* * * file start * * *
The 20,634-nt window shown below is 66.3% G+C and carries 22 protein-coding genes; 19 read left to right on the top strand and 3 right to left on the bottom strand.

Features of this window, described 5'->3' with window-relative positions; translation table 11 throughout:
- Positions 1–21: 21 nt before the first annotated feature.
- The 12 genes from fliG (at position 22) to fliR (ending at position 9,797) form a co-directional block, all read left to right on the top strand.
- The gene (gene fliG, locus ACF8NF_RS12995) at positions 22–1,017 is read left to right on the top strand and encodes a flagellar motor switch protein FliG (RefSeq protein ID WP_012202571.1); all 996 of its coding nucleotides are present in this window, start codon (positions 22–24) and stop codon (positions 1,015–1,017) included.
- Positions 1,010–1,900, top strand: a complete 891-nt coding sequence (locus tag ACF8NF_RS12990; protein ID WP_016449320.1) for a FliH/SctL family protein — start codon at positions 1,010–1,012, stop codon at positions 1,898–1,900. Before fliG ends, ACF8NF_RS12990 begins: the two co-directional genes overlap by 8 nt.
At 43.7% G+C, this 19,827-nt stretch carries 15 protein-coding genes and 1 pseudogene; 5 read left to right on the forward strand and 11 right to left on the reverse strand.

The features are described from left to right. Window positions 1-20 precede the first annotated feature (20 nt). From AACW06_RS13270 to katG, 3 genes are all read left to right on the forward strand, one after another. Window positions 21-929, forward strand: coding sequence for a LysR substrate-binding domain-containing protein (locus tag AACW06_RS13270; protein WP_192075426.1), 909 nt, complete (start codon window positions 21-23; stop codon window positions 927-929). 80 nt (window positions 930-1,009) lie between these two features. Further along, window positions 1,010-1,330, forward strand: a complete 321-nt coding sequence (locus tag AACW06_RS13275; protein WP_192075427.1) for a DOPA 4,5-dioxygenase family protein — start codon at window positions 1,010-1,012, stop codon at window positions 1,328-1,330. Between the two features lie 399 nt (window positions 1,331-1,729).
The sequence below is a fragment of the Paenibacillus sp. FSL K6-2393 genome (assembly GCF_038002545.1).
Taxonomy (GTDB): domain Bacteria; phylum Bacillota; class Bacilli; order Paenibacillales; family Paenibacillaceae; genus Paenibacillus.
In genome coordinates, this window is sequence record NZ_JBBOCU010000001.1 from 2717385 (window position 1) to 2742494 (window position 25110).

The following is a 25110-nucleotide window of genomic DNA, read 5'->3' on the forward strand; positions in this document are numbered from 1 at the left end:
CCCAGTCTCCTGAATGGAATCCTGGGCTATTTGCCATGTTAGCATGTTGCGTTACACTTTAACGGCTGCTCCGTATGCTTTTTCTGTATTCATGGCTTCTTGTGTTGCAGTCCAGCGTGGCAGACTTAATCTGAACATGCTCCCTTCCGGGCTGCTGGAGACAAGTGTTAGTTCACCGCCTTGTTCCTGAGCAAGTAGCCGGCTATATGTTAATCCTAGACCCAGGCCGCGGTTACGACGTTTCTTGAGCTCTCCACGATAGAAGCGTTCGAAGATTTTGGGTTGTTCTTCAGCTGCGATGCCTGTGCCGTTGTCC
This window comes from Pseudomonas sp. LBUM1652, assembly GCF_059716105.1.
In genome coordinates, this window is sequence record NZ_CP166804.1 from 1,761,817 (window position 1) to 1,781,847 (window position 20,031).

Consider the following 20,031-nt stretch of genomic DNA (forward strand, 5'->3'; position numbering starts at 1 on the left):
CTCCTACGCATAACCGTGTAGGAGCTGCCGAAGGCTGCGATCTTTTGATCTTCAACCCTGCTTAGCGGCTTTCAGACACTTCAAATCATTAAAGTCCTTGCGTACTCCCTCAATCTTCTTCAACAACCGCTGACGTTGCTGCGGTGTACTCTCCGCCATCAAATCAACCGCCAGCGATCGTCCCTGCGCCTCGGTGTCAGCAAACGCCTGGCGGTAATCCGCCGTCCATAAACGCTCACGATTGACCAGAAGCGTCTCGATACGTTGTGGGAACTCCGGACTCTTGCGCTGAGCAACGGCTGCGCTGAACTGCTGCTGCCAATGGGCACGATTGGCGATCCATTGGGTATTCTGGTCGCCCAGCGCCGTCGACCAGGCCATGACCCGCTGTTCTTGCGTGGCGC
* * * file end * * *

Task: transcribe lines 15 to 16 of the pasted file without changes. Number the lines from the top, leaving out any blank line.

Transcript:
In genome coordinates, this window is sequence record NZ_CP166804.1 from 1,761,817 (window position 1) to 1,781,847 (window position 20,031).

Consider the following 20,031-nt stretch of genomic DNA (forward strand, 5'->3'; position numbering starts at 1 on the left):